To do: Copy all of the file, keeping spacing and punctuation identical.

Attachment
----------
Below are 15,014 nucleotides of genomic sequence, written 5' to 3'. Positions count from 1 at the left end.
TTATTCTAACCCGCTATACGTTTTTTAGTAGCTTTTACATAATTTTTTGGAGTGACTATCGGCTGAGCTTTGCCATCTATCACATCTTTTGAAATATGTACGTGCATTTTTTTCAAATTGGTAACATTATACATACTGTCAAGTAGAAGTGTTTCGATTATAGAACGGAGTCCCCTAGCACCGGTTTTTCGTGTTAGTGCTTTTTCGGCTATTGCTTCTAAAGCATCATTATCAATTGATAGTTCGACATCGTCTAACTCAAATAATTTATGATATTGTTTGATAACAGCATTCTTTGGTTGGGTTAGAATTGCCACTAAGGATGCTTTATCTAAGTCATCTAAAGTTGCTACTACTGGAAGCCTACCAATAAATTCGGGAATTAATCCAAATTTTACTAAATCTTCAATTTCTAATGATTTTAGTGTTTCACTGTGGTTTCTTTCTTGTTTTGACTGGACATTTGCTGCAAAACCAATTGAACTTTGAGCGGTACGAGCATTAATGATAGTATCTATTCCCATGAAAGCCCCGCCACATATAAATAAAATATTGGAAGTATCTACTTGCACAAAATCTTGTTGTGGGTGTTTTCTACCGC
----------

Below are 15,014 nucleotides of genomic sequence, written 5' to 3'. Positions count from 1 at the left end.
TTATTCTAACCCGCTATACGTTTTTTAGTAGCTTTTACATAATTTTTTGGAGTGACTATCGGCTGAGCTTTGCCATCTATCACATCTTTTGAAATATGTACGTGCATTTTTTTCAAATTGGTAACATTATACATACTGTCAAGTAGAAGTGTTTCGATTATAGAACGGAGTCCCCTAGCACCGGTTTTTCGTGTTAGTGCTTTTTCGGCTATTGCTTCTAAAGCATCATTATCAATTGATAGTTCGACATCGTCTAACTCAAATAATTTATGATATTGTTTGATAACAGCATTCTTTGGTTGGGTTAGAATTGCCACTAAGGATGCTTTATCTAAGTCATCTAAAGTTGCTACTACTGGAAGCCTACCAATAAATTCGGGAATTAATCCAAATTTTACTAAATCTTCAATTTCTAATGATTTTAGTGTTTCACTGTGGTTTCTTTCTTGTTTTGACTGGACATTTGCTGCAAAACCAATTGAACTTTGAGCGGTACGAGCATTAATGATAGTATCTATTCCCATGAAAGCCCCGCCACATATAAATAAAATATTGGAAGTATCTACTTGCACAAAATCTTGTTGTGGGTGTTTTCTACCGC